May 2nd we get an early start. Were looking for ward to the next few days flying through Canada and getting home. Our vacation has gone by too fast but no dwelling on that. we've a summer of flying in Alaska to look forward to. A quick fuel stop in Choteau Montana and by 5pm we've cleared customs in Calgary and headed for Rocky Mountain house Alberta for our last night on the road. This is a great stop for transiting aircraft. The local flying club has a airport car. After securing the 185 and loading the 1976 Lincoln Town Car, in a cloud of oil smoke head to the Holiday Inn. The Canadians are friendly and direct Diana and I to a local stake house for Alberta beef and British Columbia wine, you won't readily fine California wine here.
Our last day is a long one and gets underway early. It's a foggy day and off we go IFR for the first hour till conditions clear, no VFR on top in Canada. After three hours were in the Trench headed north, scud running in more weather to Watson Lake our first fuel stop. Weather is improving, by 3pm were enroute to Northway. We have a good view of Whitehorse from 8500, usually this is our last stop before Alaska but we had enough fuel with the belly tank to fly all the to Northway. 6pm the customs officer is waiting to clear us. 20 minutes after adding 30 gallons, just enough to get us home were airborne. Diana fly's our last leg home and the end of a very successful flying vacation. With high clouds and familiar surroundings we chat about the fun weeks past, the work weeks ahead and plan for a summer flying floats...
81 hours and 45 Takeoff and landings from Alaska to Sun-n-Fun the Bahamas and back. Were grateful to be home safe and sound.
And that's our story and were sticking to it!
Hope you enjoyed it. Diana and I sure did, especially sharing it my older brother Pat and his very young trophy wife Kim...
Performance Data: Sun-n-Fun Fuel Log 2007 This link will open the fuel log in excel format.
We used www.airnav.com to help plan our fuel stops in the US, it's a free service. We found it invaluable in searching out the lowest fuel prices. Every morning we'd put in our intended route, define the corridor and get accurate fuel prices with which to plan our fuel stops. It saved us hundreds of dollars.
If your interested in some of the performance aspects of our trip, you'll note from the Skywagon Page, Diana and I have added many modification to our Cessna 185. Many are designed to save money as well as increase performance and efficiency. The IO-520 engine with the 3 blade prop, upgraded from the IO-470 with the 2 blade would normally increase fuel consumption. However we also installed GAMI Injectors and using the EI-6point EGT/CHT we operated 50°f LOP (lean of peak) for 95% of the trip. Average fuel consumption for the entire trip 11.4GPH. I figured the fuel savings alone paid for the GAMI injectors.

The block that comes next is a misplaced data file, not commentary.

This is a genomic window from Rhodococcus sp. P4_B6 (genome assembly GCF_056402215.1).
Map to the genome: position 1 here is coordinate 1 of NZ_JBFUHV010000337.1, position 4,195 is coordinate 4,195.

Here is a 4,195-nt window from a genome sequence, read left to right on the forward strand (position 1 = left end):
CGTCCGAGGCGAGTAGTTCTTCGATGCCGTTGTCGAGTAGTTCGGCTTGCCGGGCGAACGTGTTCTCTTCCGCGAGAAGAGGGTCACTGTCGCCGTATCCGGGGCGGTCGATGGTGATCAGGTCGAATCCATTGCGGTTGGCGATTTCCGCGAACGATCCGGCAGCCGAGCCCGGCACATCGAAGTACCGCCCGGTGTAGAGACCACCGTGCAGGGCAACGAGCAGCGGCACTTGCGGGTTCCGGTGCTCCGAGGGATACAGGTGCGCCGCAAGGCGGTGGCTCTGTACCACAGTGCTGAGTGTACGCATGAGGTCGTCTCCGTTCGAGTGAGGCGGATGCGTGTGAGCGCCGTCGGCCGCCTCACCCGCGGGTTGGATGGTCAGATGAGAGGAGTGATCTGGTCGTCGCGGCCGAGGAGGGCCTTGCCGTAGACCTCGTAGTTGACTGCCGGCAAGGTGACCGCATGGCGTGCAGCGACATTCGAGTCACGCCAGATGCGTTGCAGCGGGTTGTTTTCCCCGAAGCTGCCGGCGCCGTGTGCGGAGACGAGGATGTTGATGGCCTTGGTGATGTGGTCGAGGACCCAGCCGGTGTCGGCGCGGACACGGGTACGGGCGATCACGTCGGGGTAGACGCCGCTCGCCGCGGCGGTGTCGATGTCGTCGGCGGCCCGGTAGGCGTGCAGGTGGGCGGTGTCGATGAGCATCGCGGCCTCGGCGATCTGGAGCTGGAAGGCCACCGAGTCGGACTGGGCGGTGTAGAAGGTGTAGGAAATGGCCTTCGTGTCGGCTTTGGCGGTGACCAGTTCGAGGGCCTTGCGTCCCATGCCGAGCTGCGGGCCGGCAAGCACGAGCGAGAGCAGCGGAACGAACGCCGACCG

If your interested on LOP operation here are my observations from this trip.
I would climb at 110 knots 24/24 (24" MP/2400 RPM) with EGT 100 ROP (rich of peak) Fuel at about 18GPH, cowl flaps open. My cylinder temps, depending on OAT, 390°f to 370°f.
At about 5000' I'd level and set 23/2350 and lean to peak then continue to lean till the last cylinder that peaked was about 40°f-50°f LOP and resume climb 110 knots decreasing with high altitudes. Fuel flow now 10.6 to 10.8 GPH, decreasing of course above 7000' (max altitude for 23" MP). Cowl flaps positioned to keep CHT 350°f to 370°f.
Operating ROP I would have to keep cowl flaps full open with so much heat being developed. LOP even in the climb I had to close cowl flaps to keep cylinder temps up. Oil temp would also reflect this, 10°f Cooler LOP.
I also did some comparing in cruise of ROP and LOP operations, CHT and FF (fuel flow). Operating LOP results in about a 8% loss of BHP (break horsepower) 21/2350 ROP 50°f, FF 11.5GPH, results in the same TAS, about 130 knots, as 23/2350 LOP 50°f, FF 10.8GPH. CHT is also 15°f to 20°f cooler operating LOP with a net savings of .7 GPH.
The engine runs much cooler and saves fuel when operating LOP, what's not to like. I have found though, the loss of BHP when operating LOP it's tough to do when your heavy. With the higher BHP needed when I'm heavy there is a larger loss of BHP when trying to operate LOP and I can't stay on step but otherwise it's a great way to save fuel and increase range.
Additionally, I noticed when changing the oil at the end of this trip, which had been 45 hours since changing. The oil was not near as black as usual. I contribute this to LOP operations. Carbon is what turns oil black and adds to engine ware. LOP resulted in less carbon blow-by and less particles in the oil. Only 1 qt was added since the last change.
The main concern is damaging cylinders by overheating and I agree you need to monitor LOP operations closely, if your at a high power 24/24 you could get EGTs high enough to possibly cause problems if a cylinder was to stay at it's peak EGT, so be careful.
I should add a disclaimer. Don't operate LOP because I do. It is not a practice recommended by TCM and I don't want to be responsible for someone ruining their engine. I you operate LOP, it's at your own risk, so know what your doing...
Of note we did not have a single maintenance issue with the 185, it ran flawlessly. The oil and filter were changed at Sun-n-Fun, 35 hours on, so before the engine is cooled after landing Birchwood I'm draining the oil and sending it in for analysis, which came back normal!